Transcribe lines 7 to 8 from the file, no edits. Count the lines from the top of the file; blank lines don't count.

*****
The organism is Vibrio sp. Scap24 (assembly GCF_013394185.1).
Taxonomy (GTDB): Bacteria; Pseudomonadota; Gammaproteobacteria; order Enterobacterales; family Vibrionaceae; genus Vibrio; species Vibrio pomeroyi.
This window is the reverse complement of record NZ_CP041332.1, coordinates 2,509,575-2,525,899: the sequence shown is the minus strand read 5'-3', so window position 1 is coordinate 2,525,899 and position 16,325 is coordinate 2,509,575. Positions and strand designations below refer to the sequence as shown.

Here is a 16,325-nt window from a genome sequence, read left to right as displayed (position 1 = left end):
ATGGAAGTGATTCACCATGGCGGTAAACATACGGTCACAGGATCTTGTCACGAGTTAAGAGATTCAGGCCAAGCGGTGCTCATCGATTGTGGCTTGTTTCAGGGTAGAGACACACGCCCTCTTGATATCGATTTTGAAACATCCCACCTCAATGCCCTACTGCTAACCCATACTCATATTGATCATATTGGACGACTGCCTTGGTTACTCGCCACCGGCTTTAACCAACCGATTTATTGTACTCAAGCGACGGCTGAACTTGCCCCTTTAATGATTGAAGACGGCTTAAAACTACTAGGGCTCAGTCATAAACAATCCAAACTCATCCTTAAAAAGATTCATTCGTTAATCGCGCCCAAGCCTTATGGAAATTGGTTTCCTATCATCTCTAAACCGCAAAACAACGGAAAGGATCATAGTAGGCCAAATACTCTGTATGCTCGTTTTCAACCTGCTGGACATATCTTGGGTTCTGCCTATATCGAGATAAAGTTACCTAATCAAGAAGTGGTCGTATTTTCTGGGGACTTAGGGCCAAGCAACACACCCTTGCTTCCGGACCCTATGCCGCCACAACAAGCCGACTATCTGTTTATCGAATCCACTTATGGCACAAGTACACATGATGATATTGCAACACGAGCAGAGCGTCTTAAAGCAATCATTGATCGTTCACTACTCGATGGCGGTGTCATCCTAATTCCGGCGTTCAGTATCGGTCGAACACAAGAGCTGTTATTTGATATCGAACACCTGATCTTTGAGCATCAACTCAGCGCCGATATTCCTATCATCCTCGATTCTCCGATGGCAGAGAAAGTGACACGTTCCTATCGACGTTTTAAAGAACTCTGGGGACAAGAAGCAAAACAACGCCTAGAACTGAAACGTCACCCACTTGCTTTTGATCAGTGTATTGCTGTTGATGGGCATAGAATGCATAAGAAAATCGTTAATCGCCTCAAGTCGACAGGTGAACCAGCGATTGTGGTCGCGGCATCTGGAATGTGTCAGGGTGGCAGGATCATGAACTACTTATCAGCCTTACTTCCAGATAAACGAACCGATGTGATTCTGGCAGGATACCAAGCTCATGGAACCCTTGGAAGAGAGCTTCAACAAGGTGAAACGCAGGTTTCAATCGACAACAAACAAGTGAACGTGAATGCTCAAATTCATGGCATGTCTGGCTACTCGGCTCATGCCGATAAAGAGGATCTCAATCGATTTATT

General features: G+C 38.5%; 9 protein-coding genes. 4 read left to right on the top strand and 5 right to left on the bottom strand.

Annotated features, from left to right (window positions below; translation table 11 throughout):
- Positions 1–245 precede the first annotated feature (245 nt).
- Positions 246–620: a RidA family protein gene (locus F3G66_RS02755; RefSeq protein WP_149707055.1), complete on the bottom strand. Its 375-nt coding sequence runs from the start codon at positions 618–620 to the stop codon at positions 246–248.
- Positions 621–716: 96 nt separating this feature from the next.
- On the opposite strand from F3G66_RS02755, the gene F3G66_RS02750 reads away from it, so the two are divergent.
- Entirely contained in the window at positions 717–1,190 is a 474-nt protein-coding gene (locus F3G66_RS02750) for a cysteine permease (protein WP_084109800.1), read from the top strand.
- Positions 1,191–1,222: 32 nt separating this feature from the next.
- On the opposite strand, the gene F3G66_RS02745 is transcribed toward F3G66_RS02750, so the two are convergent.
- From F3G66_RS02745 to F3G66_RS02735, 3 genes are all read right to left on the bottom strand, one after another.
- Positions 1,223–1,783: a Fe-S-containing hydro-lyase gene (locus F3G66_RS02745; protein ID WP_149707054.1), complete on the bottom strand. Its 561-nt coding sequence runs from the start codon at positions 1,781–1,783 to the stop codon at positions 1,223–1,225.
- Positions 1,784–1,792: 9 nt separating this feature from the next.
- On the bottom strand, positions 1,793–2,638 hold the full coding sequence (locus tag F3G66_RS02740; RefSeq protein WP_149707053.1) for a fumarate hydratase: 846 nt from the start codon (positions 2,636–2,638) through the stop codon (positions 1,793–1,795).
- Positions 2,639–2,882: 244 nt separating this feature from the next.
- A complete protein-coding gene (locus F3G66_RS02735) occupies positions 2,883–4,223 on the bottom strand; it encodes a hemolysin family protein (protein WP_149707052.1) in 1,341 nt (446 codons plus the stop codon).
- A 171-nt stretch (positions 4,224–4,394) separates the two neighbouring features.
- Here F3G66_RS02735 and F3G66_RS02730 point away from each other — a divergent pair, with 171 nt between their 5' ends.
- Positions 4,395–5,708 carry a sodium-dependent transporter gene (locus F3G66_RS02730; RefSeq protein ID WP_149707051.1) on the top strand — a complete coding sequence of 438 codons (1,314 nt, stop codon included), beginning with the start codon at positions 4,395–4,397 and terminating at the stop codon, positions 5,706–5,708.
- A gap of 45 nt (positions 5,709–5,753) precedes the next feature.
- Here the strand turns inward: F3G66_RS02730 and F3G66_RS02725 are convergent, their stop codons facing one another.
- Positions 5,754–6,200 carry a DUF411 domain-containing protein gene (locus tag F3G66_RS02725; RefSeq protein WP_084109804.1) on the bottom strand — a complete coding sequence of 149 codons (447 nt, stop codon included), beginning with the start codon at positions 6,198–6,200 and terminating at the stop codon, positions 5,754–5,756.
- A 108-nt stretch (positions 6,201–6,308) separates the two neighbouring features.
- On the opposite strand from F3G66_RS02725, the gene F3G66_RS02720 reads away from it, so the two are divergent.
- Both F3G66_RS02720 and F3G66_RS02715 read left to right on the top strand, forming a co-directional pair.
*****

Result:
Annotated features, from left to right (window positions below; translation table 11 throughout):
- Positions 1–245 precede the first annotated feature (245 nt).